”Is English really an Indian language?” Does this need a debate? Many believe it does not, for English […]
It is often assumed that to write in or be translated into English makes one “global,” and that to […]
Here is a question. How many of these names would appear familiar to a moderately avid Indian reader: […]
An anthology of contemporary Telugu writings underlines how modern Telugu short story is replete with themes of proverbial […]
Is there another Indian novelist whose books contain, not just so many beautiful sentences, but so many different […]
The Bhasha Samman carries a cash prize of Rs 1 lakh, an inscribed copper plaque and a citation: […]
If proof of the pudding is in the sampling, so too are pleasures of an oral language manifest in the listening. Keenly aware that an orality possesses more in its audible parts than the sum of its literation in a borrowed script, Sahitya Akademi has set out to document and archive in audio and visual form, samples of oral and tribal literatures of India.This means you can soon animate your reading of Toda folklore in Tamil with audio clips of the real thing.
More than 170 writers and scholars from across India have converged at the ongoing annual festival of Sahitya Akademi to deliberate over the challenges Indian languages are facing and the role of literature in society.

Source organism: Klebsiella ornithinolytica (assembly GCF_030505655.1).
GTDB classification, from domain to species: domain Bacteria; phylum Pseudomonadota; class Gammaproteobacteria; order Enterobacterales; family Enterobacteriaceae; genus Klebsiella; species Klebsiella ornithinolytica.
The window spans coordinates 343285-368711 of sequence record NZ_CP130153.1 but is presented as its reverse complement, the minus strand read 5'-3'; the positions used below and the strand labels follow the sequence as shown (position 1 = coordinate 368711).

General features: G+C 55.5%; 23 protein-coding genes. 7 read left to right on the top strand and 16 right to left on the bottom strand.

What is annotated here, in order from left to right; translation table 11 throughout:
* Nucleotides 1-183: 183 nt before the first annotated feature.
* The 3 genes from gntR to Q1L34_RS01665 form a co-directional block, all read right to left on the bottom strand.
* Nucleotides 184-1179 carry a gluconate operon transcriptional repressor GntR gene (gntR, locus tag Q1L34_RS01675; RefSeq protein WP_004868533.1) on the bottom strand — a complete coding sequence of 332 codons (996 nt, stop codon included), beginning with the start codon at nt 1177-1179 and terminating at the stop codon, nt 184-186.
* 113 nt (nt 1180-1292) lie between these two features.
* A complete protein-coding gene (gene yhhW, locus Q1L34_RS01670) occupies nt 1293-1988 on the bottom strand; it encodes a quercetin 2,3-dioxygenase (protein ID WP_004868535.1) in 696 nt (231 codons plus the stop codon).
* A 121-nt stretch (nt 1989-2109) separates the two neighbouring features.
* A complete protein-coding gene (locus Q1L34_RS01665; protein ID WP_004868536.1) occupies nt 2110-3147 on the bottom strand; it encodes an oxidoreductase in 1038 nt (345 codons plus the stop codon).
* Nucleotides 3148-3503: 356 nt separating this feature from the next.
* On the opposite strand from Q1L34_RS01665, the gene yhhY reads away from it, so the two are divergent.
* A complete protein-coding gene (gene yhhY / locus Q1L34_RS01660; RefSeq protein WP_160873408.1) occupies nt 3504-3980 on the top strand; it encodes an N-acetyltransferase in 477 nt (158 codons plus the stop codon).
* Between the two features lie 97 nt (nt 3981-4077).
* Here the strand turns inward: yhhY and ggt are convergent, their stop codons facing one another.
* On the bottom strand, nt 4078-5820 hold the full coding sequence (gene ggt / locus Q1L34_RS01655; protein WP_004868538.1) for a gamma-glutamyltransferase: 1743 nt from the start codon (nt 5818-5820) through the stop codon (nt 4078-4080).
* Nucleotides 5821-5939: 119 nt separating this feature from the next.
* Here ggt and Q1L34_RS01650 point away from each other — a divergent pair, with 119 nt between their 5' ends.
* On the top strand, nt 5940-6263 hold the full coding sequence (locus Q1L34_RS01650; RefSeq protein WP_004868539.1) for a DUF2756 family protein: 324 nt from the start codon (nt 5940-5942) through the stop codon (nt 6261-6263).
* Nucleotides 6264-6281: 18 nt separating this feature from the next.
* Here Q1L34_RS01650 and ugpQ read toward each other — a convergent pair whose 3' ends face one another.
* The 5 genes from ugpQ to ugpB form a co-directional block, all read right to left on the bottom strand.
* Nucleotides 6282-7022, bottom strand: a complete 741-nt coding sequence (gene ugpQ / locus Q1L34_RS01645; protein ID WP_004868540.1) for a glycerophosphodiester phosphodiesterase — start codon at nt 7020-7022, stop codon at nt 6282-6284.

The week-long Annual Festival of Letters began in the capital New Delhi on Monday and this year the literary institution is also celebrating its 60 years of existence.
Primal Woman, a collection of translated short stories by the late Sunil Gangopadhyay reveals his preoccupation with man’s inhumanity: Open
Sunil Gangopadhyay is a literary institution. An atheist, a radical, co-opted by the establishment. Happily co-opted, it must be said, and by the end a pillar of that establishment—Poet Sunil, as Ginsberg called him in September on Jessore Road, turned president of the Sahitya Akademi. This is literary life (or perhaps just life): at one time, you’re the firebrand, dismissing Tagore as soft and sentimental, founding experimental literary journals, inveighing against the status quo; and then, before you know it, you’re ‘the man’, an abuser of power, rapacious, venal; a toad squatting balefully atop ‘Literature’.
It’s time for another edition of Bangalore Literature Festival! Starting today, literature buffs from across the city will make their way to Crowne Plaza to attend the three-day festival that has grown immensely popular. Now in its third edition, the BLF 2014 has been dedicated entirely to the memory of Karnataka’s literary giant U R Ananthamurthy.